“My name is #1001, and I am not ready to die.” I’d only just begun to live.
When Captain Caleb Shepperd is released from prison, all he wants to do is keep his head down and earn a living smuggling illegal cargo through the nine systems. So when a synth stows away on his ship, and brings with her a crap-ton of problems, including guilt-ridden secrets he thought he’d escaped, he’d prefer to toss her out the airlock. The problem is, she’s priceless tech, and he’s fresh out of credit.
#1001 is not meant to exist. Created for a single purpose, she has one simple order: to kill. But not everything is as it seems. Buried deep inside, she remembers… Remembers when she was human. And she remembers what Shepperd did to her. She’s not ready to die, but she is ready to kill.
From the bestselling author of the Veil Series comes an action packed story of love, redemption, and revenge.
Pippa DaCosta captures the grit and realism of her urban fantasy stories and injects it, along with some down-and-dirty passion, into the sci-fi genre.
WARNING: 18+ only. Contains graphic adult content, including sex, drug use, violence, and a plethora of curse words. Not for the easily offended.
I feel awkward reviewing this because it’s not an entire story. It’s the beginning of the story. It does have a nice arc – for which I’m thankful – but it’s so clearly just the start that I almost want to wait until I’ve read the next 2 books (which should finish it out, I hope) before I review and grade it. The ending can make a huge difference in how I feel about the earlier sections. However, this part of the story still made a really big impression on me and I have to talk about it.
One of my best friends recommended this book to me – in all CAPS – and we usually are on the same exact page when it comes to awesome books. So I immediately bought this one, and the second one from Amazon. (Sidenote: $2.99 for under 200 pages? Not cool. I’m going to end up paying around $12 for a full-length novel. Ugh. Do not like. Anyway.)
I flew through it. Read most of it on my lunch, and then did some sneak-reading because I just couldn’t stop.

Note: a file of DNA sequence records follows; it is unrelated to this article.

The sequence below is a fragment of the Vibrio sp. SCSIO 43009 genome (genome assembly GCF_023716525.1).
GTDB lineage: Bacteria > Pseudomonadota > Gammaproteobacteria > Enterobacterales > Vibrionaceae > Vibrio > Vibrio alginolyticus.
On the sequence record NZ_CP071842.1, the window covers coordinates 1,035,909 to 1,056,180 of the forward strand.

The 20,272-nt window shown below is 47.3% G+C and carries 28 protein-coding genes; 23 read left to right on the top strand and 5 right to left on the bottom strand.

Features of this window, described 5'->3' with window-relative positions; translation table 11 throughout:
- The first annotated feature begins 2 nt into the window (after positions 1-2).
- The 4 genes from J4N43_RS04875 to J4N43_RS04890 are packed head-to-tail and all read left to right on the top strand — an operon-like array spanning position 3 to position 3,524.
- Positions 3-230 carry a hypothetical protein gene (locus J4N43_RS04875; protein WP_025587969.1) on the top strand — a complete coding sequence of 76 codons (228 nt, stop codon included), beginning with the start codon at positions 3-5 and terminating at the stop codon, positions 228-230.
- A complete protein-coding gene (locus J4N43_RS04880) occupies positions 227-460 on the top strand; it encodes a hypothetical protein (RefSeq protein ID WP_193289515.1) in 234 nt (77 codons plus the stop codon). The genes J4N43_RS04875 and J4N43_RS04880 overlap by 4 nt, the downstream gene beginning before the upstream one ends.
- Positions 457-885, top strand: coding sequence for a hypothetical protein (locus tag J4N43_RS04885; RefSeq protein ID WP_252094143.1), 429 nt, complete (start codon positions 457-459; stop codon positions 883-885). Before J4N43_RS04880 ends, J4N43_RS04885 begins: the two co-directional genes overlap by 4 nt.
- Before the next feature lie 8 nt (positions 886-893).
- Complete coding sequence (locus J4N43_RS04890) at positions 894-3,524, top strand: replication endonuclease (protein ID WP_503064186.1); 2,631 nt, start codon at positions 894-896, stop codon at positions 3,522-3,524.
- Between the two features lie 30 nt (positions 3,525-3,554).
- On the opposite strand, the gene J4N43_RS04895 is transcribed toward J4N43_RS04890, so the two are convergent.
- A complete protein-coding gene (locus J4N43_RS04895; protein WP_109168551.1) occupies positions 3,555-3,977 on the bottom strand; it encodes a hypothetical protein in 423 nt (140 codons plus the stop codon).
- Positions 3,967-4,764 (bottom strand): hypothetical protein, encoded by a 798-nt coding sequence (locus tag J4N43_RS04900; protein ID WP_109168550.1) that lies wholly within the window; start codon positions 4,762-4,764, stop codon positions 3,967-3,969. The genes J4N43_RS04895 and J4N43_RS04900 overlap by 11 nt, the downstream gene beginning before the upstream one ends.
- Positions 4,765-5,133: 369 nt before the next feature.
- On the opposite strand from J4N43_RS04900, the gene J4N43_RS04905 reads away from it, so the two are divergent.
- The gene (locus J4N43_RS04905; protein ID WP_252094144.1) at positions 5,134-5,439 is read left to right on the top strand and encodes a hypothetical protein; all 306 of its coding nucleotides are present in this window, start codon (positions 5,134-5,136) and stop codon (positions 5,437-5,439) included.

The world is interesting, but a fairly light background to the story and characters. It’s a prop for them to play in front of. And I’m okay with that here. I would like to see it further explored, and see the implications of the characters’ actions dig deep into that world, but that’s for the second, third, and fourth parts to live up to, I think.
What really shines here are the characters – which is kind of ironic, because none of the characters are what you would consider “good” people. Caleb (I love this name, I hate when it’s shortened to Cale) is our “hero.” And I use that term incredibly loosely. He’s a womanizer, smuggler, asshole. He thinks with his dick, and has little regard for consequences. He also has a TON of guilt and self-recrimination (justly and rightly so).
Fran, Caleb’s second-in-command (and only crewmate, so the title confused me a bit) fascinated me. She’s Caleb in a female body. Everything I hate about him, I hate about her. They have little regard for anyone, including themselves. They’re destructive and assholes. But…I love them. They’re the kind of characters that I want to see – not redeemed exactly, but whole. I want to see them have the contentment they deserve, whatever that may entail. I want to see them stop hating themselves.
#1001 was a mystery for most of the book, though I began to guess about a third of the way in, so I don’t want to spoil too much. Suffice it to say that I’m most interested in her. She has a hell of a story, and I’m really, really, really looking forward to seeing how Pippa DaCosta brings it all together.
The plot doesn’t seem like much of anything until you get near the end – which is why I say that this is a starter story. It doesn’t finish much of anything. What it does do is pull you in, sit you down, tie you up and demand that you finish. It builds beautifully, and upon finishing I immediately grabbed part two. I’m already lamenting the fact that the third part isn’t available until December 2015 – with the fourth (and final) to follow in Spring 2016.